Ben Levinson is headteacher of Kensington Primary School in east London. Here he explains how he’s been coping with the challenges COVID-19 has brought to his school community.
The two weeks leading up to Friday 27 March were the most challenging of my career. I cried when we told parents the school would be closed indefinitely to the vast majority of pupils, and there have been a few more tearful moments since. My worries have been innumerable - for my school community, my pupils, the parents, colleagues. Alongside worries for my own family and friends - my two young daughters, my vulnerable parents and in-laws, my friends with businesses on the line.
As we move towards a new phase in our response to the outbreak, it's good to acknowledge that this has been and continues to be incredibly tough. But we all need to make our wellbeing a priority. It’s important to realise that this period isn’t easy for anyone, and in the middle of a challenging time we need to be looking after ourselves so that we can look out for each other. Everyone will have slightly different ways of approaching this, but here are some of the things that work for me.
- Deal with life as it is now
I have tried, as much as possible, to live in the present. Yes, I have to do some forward planning but the best thing I have found for my own mental health is to focus on ‘what now’ and ‘what next’.
- Control what is controllable
Was there ever a time when so much was out of our control? I try and focus as much as possible on what I can do, rather than everything I would like to do or influence but can’t.
- Use my network
One of our strategic goals at Kensington is ‘all in this together’. This has really come to the fore. The whole team has really stepped up and so many people are looking out for me and checking in. My chief executive has been a massive support as have the other headteachers in the Trust. I rely hugely on my immediate family and friends, all of whom are incredible.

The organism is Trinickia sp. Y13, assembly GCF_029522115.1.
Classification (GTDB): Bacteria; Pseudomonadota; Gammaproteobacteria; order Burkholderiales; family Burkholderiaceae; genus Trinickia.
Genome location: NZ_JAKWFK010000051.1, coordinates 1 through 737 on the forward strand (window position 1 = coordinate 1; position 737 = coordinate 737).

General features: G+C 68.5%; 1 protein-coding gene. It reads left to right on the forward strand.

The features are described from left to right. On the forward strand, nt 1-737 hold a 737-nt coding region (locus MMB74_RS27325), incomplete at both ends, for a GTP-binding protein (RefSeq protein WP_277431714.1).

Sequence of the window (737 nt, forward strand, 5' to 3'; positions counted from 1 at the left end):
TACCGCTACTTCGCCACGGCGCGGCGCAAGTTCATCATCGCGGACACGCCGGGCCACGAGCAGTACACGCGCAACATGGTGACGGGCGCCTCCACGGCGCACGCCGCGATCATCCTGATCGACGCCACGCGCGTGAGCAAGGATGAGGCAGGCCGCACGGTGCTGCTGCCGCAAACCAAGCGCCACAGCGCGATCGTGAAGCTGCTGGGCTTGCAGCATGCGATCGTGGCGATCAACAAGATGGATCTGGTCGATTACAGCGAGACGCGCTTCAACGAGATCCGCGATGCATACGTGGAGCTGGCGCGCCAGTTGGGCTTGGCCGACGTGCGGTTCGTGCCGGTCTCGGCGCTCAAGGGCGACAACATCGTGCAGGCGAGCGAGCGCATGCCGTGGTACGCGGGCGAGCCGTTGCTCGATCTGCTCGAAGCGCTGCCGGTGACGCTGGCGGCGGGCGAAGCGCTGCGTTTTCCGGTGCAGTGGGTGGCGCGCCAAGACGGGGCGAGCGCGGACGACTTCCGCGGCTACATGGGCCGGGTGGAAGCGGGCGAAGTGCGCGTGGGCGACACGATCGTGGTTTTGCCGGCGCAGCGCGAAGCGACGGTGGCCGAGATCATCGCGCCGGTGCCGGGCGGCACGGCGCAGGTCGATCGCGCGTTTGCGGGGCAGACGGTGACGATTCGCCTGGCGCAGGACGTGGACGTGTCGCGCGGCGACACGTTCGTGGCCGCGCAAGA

- Focus on the essentials
Receiving huge amounts of information can be difficult to process. Our chief executive has taken on sifting this, analysing it, and boiling it down to the essentials. This has been transformative to my wellbeing.
- Be thankful
I am in an incredibly fortunate position for so many reasons. Regularly listing what I have to be thankful for gives me perspective.
Whenever I hit a low, the best way to get out of it is to break a sweat.
How we look after our own wellbeing is deeply personal, but I hope some of this may resonate. There is much more: from meditation to taking time away to getting outdoors (with all the caveats). I hope you are keeping well. Prioritise looking after yourself. If you don’t, it could undermine your ability to be strong when everyone needs you the most.
Need more support?
The NHS campaign Every Mind Matters offers expert advice and practical tips to help you look after your mental health and wellbeing.